National Tree Week is at this time of year because it’s the best time to plant trees while they are dormant ready for the winter.
And this year, Hounslow Council is giving away 1,000 trees to residents and schools. ‘Free Trees for Hounslow’ has been incredibly popular, with only a selected number of trees still available (if you’re interested, don’t wait much longer!). Residents can book here, and schools can order here. This initiative will help the borough become greener than ever before.
Of course, for young trees to thrive, they need TLC, especially in the first three years after they’ve been planted.
The Greentalk team has put this guide together to help those who are new to tree planting. Follow these top 6 tree caring tips to help keep your new trees grow and thrive.
Weeding is crucial to give your tree the right start. Keeping an area of about 1m in diameter around the tree clear of weeds and grass (for the first 2-3 years) will reduce competition for moisture and nutrients.
You can use mulch, such as bark chips or straw bales, to help suppress weeds. Pile it on to a depth of around 10cm and top it up annually.
Your trees will adapt to natural conditions so it shouldn't need watering during the winter months. In the spring, we sometimes have prolonged periods without rainfall, so that’s the time to start watering, and carrying on into summer.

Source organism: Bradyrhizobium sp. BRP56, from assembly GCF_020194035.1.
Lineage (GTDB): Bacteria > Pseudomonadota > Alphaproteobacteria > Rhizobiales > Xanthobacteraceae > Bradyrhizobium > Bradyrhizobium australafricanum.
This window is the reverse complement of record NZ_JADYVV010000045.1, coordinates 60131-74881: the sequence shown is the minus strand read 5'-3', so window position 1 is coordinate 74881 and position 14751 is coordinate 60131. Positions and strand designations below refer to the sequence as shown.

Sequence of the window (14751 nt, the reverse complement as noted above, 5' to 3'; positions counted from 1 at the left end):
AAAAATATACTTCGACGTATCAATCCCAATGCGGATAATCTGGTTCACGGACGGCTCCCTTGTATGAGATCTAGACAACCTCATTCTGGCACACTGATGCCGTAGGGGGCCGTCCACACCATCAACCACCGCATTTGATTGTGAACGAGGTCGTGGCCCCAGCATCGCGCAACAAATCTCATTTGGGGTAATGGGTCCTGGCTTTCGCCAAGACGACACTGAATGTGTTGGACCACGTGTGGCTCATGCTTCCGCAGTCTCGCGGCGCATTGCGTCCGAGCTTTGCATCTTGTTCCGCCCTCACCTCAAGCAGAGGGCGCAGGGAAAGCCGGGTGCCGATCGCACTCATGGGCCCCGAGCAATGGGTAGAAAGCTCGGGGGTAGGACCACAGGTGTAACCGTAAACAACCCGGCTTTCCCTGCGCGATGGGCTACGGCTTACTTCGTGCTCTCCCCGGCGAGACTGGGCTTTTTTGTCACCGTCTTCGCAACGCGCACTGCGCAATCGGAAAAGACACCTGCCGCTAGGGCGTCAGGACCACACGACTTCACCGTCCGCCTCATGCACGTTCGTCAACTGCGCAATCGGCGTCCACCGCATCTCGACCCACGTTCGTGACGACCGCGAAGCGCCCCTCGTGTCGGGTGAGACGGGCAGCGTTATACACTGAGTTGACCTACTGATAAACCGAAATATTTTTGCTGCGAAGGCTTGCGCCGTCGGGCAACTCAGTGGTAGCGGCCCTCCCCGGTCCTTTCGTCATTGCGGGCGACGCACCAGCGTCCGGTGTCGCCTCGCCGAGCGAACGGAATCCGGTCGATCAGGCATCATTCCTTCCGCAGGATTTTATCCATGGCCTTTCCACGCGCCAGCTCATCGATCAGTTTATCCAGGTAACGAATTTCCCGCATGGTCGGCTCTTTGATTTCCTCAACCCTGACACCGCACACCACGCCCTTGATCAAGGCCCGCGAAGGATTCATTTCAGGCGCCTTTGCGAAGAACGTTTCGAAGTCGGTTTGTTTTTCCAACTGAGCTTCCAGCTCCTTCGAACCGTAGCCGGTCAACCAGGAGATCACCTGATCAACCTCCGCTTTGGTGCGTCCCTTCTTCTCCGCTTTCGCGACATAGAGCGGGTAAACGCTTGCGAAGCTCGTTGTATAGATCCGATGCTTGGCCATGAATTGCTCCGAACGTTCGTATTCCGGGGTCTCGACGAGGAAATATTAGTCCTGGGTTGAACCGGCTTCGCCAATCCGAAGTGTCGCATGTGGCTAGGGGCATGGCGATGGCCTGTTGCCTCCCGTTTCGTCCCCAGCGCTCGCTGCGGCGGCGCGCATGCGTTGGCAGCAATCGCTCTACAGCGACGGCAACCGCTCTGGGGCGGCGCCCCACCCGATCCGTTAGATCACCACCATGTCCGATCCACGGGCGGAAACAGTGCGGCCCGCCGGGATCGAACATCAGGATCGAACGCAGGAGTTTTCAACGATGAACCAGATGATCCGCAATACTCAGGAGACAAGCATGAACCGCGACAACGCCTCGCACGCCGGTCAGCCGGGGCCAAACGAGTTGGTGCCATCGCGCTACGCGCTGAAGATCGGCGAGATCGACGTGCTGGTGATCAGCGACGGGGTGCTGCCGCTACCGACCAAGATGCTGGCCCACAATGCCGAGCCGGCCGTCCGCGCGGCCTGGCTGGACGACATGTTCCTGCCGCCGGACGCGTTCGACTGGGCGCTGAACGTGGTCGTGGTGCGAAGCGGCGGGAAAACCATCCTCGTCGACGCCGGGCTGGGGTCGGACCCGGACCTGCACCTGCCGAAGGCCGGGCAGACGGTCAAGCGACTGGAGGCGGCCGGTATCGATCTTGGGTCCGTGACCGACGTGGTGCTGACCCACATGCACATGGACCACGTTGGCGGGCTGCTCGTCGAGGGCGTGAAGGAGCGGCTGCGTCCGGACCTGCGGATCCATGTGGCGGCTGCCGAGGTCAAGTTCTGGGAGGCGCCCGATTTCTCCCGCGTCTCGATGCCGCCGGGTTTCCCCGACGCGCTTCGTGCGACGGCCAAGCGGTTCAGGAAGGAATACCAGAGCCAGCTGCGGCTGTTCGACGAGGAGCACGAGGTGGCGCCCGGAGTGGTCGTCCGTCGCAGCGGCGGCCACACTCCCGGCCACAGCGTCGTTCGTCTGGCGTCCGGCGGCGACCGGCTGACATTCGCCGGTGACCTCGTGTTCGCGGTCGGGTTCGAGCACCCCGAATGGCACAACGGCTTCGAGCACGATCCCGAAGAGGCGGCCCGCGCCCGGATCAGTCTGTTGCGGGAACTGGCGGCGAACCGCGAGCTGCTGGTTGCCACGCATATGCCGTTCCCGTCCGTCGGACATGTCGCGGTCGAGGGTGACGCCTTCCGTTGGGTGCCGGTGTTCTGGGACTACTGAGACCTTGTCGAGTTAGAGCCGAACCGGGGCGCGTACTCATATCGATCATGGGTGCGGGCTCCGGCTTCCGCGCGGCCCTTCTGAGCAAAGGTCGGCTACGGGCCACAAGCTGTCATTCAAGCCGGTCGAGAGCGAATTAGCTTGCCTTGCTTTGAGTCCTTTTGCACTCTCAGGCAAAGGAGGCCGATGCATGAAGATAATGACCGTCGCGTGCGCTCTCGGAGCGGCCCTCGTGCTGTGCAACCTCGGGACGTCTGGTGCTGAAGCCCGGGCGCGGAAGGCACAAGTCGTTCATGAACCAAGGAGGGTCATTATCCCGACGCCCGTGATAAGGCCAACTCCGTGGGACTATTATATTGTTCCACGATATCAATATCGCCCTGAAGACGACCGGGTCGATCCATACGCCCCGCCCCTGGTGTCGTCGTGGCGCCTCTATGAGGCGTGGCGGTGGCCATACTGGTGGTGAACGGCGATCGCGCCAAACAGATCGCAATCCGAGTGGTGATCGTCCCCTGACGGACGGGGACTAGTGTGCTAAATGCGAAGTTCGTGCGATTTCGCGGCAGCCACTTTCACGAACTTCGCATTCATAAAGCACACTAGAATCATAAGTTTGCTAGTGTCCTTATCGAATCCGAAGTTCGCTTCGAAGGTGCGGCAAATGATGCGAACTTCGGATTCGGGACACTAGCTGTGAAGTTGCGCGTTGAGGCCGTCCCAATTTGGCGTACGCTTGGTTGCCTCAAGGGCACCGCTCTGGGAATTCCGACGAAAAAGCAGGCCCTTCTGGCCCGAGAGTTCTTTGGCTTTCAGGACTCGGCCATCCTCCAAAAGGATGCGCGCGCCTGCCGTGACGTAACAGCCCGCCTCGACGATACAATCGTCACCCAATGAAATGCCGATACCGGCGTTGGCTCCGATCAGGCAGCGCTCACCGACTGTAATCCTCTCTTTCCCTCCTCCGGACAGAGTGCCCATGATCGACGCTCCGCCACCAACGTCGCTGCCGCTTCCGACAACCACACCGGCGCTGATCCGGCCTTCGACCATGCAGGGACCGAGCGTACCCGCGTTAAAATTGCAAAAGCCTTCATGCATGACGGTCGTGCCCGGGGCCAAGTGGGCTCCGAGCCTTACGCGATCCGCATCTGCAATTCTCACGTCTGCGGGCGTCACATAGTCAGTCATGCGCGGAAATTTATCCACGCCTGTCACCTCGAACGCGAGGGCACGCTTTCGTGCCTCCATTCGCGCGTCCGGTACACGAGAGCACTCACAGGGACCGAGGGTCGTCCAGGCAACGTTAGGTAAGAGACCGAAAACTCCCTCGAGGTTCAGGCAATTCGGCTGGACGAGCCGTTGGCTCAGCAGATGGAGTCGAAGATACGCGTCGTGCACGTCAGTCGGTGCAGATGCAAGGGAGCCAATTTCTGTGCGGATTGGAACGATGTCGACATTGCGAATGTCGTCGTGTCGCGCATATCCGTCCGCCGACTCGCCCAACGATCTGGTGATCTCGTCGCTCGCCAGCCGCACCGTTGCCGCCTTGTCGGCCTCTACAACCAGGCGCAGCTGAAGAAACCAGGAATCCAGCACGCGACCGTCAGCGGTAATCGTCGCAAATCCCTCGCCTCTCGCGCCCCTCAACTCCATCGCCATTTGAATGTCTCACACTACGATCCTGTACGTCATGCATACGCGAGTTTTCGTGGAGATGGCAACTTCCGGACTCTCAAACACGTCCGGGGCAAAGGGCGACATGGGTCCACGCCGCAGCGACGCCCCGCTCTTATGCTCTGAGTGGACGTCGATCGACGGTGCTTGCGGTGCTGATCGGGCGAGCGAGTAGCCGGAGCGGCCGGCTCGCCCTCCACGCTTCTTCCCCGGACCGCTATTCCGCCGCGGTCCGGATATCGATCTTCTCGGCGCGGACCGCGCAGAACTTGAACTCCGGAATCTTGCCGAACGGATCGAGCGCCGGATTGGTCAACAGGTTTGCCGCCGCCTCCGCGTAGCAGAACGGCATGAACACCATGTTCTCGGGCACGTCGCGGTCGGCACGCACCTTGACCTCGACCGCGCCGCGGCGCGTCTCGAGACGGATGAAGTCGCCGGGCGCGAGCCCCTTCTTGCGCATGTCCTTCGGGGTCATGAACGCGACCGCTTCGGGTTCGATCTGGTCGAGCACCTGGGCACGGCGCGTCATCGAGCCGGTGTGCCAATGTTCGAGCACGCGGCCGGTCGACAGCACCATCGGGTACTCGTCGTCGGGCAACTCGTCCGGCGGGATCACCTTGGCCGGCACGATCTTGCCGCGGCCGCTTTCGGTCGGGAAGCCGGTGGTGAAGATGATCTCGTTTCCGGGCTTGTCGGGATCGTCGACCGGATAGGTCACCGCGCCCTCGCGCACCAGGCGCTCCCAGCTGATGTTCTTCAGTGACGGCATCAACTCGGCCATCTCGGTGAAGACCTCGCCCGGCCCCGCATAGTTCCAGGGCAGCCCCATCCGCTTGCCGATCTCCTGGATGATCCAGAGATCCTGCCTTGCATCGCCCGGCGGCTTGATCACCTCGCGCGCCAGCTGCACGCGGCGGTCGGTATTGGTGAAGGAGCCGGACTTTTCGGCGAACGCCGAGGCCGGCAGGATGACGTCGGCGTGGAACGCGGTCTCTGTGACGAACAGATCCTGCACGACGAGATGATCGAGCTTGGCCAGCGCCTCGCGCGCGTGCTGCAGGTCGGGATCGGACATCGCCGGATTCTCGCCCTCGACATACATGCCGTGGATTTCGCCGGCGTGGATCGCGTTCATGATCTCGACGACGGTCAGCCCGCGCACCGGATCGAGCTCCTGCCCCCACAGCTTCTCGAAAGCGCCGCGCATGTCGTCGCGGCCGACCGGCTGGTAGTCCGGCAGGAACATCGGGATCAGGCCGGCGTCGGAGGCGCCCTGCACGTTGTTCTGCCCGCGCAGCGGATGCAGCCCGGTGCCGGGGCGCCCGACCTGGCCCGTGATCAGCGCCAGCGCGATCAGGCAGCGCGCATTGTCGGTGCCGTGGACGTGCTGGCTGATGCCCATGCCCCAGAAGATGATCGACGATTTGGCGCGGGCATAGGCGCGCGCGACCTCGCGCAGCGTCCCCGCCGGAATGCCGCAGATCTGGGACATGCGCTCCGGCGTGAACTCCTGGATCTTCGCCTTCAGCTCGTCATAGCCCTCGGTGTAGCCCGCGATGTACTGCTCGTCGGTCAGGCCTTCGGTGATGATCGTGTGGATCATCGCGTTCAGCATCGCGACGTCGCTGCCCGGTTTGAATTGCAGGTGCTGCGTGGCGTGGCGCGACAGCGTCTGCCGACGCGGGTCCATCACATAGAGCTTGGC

It’s best to saturate the ground around the tree as much as possible so the water reaches deep into the soil. This will encourage roots to grow down towards groundwater.
Regular grass cutting in the proximity of a young tree is not a good idea. Mowing invigorates grass growth and increases competition for moisture, but if you do need to mow, take care to avoid damaging your tree!
This is not essential, but it will encourage trees to grow upwards and to ensure they have an even shape once they are established.
It’s best to prune most trees in the winter when they’re dormant. However, species such as cherry and walnut need pruning in the summer to reduce risk of disease and sap bleeding.
Your trees may be affected by a variety of common diseases, but these will rarely kill young trees. A particularly cold winter may result in frost damage, but your tree should recover. If you do see signs of disease, go online to find specific treatments.
· Alongside ‘Free Trees for Hounslow’, thousands more new trees will be planted around the borough in parks, estates, and on streets. Keep an eye on Hounslow Greentalk to see where new trees are appearing near you.
· Did you know that you can adopt trees in public spaces? There are thousands of newly planted trees that are adoptable right across the borough. By adopting a tree, you can help care for it, especially by watering it during hot weather.